Presentation on theme: "Health Chapter 4. What’s Your Health Status? Dark blue book pg. 73 #’s 1- 10 Read each statement below and respond by writing yes, no, or sometimes."— Presentation transcript:
What’s Your Health Status? Dark blue book pg. 73 #’s 1- 10 Read each statement below and respond by writing yes, no, or sometimes for each. Write yes only for items that you practice regularly
Physical Activity and Your Health Whatever you preference, regular physical activity enhances your health. Physical Activity – any form of movement that cause the body to use energy. Physical Fitness – the ability to carry out daily tasks easily and have enough reserve energy to respond to unexpected demands.
Benefits to Physical Health Physical activity makes your body stronger, increases your energy, and improves posture. Cardiovascular system – physical activity strengthens the heart muscle, allowing it to pump blood more efficiently. Respiratory System – Physical activity makes the respiratory system work more efficiently by breathing in larger amounts of air. Nervous System – Physical activity helps you to respond more quickly to stimuli, improving reaction time.
Benefits to Mental/Emotional Health It can help to reduce stress. Allow you to manage anger in a healthy way. Help you look and feel better to increase self- confidence. Give you a sense of pride and accomplishment in taking care of yourself. Reduce mental fatigue by bring more oxygen to the brain.
Benefits of Social Health Building self- confidence which helps you cope better in social situations, such as meeting new people. Giving you the opportunity to interact and cooperate with others. Helping you manage stress which can enhance relationships with others.
Risks of Physical Inactivity More that 1 in 3 teens do NOT participate regularly in vigorous physical activity. Vigorous physical activity declines significantly during the teen years, from 73% of 9 th grades to 61% of 12 th graders. Only 29% of teens attend a daily physical education class.
Risks of Physical Inactivity Sedentary lifestyle – a way of life that involves little physical activity. May spend time watching TV, playing video games, or working on the computer rather then being physically active. This will lead to negative affects on your health.
Risks of Physical Inactivity Diabetes – a disorder that prevents the body from converting food into energy. Unhealthful weight gain, which is linked to cardiovascular disease. Osteoporosis – condition characterized by a decrease in bone density, producing porous and fragile bones.
Approaches to Everyday Activities Instead of…. Playing video or computer games. Getting a ride to a friends house. Using a shopping cart. Watching TV or taking a nap. Taking the car to the car wash. Try… Playing soccer, basketball, tennis. Walking, skating, or ride a bike. Carry groceries to car. Gardening or mowing the lawn. Wash the car yourself or for your parents.
Physical Activity and Weight Control Metabolism – the process by which your body gets energy from food. Food’s energy is measured in heat units called calories. When you are physically active your metabolism rises and your body will burn more calories.
Fitting Physical Activity into Your Life Health professionals recommend 60 minutes of physical activity each day. Examples: walking, biking, pick-up games with friends, hiking, swimming, bowling, golfing, and tennis are just a few examples of activities.
Elements of Fitness Cardiorespiratory Endurance – the ability of the heart, lungs, and blood vessels to utilize and send fuel and oxygen to the body’s tissues during long periods of moderate to vigorous physical activity. Muscular Strength – the amount of force a muscle can exert. Muscular Endurance – the ability of the muscle to perform physical tasks over a period of time without becoming fatigued. Flexibility - the ability to move a body part through a full range of motion. Body Composition – the ratio of body fat to lean body tissue.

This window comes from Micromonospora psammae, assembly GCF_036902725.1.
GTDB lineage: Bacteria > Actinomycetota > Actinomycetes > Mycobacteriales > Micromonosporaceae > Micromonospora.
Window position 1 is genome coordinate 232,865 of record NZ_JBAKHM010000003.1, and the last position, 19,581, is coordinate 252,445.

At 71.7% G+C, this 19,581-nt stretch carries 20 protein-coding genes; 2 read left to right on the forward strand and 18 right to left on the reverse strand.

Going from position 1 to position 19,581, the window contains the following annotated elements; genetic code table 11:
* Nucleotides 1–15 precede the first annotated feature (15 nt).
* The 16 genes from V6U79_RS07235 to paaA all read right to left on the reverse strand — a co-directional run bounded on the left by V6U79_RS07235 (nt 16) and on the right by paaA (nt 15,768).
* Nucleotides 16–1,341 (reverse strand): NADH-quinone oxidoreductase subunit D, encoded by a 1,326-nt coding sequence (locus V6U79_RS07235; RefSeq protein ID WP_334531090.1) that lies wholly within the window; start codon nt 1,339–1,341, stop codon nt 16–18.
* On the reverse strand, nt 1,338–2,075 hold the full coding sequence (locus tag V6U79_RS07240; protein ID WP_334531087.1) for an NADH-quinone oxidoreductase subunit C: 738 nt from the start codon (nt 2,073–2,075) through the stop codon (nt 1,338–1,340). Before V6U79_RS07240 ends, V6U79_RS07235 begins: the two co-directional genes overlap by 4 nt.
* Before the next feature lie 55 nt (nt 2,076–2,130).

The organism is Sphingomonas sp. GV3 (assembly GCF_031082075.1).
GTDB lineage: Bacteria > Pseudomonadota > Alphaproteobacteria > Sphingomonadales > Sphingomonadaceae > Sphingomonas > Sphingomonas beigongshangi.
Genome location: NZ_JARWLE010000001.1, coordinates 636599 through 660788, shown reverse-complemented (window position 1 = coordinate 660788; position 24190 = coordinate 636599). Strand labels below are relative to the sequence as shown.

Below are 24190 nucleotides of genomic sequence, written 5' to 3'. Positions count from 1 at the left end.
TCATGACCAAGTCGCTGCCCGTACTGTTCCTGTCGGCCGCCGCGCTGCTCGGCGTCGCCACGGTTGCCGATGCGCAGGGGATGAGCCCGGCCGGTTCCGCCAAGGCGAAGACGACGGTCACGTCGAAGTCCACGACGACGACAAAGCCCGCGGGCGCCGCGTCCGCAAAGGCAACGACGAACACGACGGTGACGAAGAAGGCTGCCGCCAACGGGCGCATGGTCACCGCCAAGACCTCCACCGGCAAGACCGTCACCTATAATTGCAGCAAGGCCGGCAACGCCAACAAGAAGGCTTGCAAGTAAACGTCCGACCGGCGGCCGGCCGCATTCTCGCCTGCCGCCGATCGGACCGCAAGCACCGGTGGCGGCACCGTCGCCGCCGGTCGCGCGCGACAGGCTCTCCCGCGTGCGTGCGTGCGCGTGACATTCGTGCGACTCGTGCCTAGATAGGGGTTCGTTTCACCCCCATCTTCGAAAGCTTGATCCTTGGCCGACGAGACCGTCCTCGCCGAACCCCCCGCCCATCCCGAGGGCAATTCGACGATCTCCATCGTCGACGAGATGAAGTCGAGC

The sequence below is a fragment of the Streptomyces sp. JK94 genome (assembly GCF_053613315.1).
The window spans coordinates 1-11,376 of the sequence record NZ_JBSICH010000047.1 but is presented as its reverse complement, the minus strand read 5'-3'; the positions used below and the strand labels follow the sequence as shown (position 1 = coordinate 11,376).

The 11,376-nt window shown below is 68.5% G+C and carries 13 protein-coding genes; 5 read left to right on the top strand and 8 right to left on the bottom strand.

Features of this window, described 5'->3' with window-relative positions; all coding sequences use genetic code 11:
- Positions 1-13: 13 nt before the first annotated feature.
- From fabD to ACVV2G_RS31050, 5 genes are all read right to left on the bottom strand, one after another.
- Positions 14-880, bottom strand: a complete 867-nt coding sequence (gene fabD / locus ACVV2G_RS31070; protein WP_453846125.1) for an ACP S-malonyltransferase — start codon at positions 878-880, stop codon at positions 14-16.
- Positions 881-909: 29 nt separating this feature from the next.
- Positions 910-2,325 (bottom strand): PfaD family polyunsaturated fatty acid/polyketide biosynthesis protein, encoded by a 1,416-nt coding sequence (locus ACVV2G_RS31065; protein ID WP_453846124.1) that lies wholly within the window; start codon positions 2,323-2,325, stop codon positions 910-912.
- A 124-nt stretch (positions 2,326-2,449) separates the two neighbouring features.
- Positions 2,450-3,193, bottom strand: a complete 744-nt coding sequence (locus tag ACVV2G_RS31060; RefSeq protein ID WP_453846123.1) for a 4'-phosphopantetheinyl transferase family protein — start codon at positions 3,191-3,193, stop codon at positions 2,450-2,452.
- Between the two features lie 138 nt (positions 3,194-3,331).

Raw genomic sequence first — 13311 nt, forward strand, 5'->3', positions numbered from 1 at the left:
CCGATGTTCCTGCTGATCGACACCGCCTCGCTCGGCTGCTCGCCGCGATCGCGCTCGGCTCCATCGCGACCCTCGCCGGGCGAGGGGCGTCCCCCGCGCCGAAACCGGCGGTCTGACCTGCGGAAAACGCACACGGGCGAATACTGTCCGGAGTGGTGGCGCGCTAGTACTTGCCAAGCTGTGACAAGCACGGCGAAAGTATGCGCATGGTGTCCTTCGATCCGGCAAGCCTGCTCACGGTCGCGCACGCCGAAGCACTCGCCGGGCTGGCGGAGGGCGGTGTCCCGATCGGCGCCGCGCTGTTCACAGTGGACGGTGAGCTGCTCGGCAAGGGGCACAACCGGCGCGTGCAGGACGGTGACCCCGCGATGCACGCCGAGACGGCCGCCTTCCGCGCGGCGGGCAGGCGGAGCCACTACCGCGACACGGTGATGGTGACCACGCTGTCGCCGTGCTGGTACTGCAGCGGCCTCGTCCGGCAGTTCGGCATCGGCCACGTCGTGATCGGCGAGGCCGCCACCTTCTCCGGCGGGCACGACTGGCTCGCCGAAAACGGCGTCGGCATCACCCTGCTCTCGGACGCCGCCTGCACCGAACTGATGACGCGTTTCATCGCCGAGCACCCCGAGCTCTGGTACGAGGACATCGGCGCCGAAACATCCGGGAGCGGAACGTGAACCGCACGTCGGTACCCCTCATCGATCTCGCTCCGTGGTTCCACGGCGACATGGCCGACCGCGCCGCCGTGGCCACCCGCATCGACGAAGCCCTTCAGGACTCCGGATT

Elements of Fitness Exercise – purposeful physical activity that is planned, structured, and repetitive and that improves or maintains personal fitness. Cardiovascular disease in the leading cause of death in the United States. Having good muscular strength gives you the necessary power to carry out daily tasks without becoming fatigued.
Body Composition Males should have 25% or less body fat. Females should have 30% or less body fat. Carrying too much weight can lead to cardiovascular problems and places added stress on the skeletal system. Body composition is measured by skinfold caliper or by hydrostatic weighting.
Types of Physical Activities Aerobic Exercise – any activity that uses large muscle groups, is rhythmic in nature, and can be maintained continuously for a least 20-30 minutes. Examples: running, cycling, swimming, and dancing.
Types of Physical Activity Anaerobic Exercise – involves intense short bursts of activity in which the muscles work so hard that they produce energy without using oxygen. Improves muscle strength and endurance. Examples: Running 100 meter dash, lifting weights.
Types of Resistance Exercises Isometric – Improve muscular strength with little or no movement. Isotonic – Combines muscle contraction and repeated movements. Isokinetic – Movement through an entire range of motion at a controlled rate of speed and resistance.
Improving Flexibility When you have good flexibility, you can bend, turn, and stretch your body. Regular gentle stretching will help increase joint flexibility.
Improving Bone Strength Resistance training and weight-bearing aerobic activities that force you to work against gravity, such as walking and climbing stairs can help increase bone mass and strengthen your skeletal system. During your late twenties or early thirties, bone mass will start to decline.
Setting Physical Activity Goals The first step is to set realistic goals. Teens should get 60 minutes of physical activity a day. This can include physical education classes, playing sports, doing household tasks. Your school or community may offer programs that provide a variety of fun and healthful physical activities.
Choosing Activities Cost – some activities require specialized and expensive equipment. Where you live – you will want to do activities you can do locally without a lot of travel time. Your level of health – some health conditions have risks that need to be considered when planning physical activities.
Choosing Activities Time and Place – build your program into your daily routine. Personal Safety – Avoid exercising in unsafe or hazardous areas. Comprehensive Planning – select activities that will address all 5 areas of health-related fitness.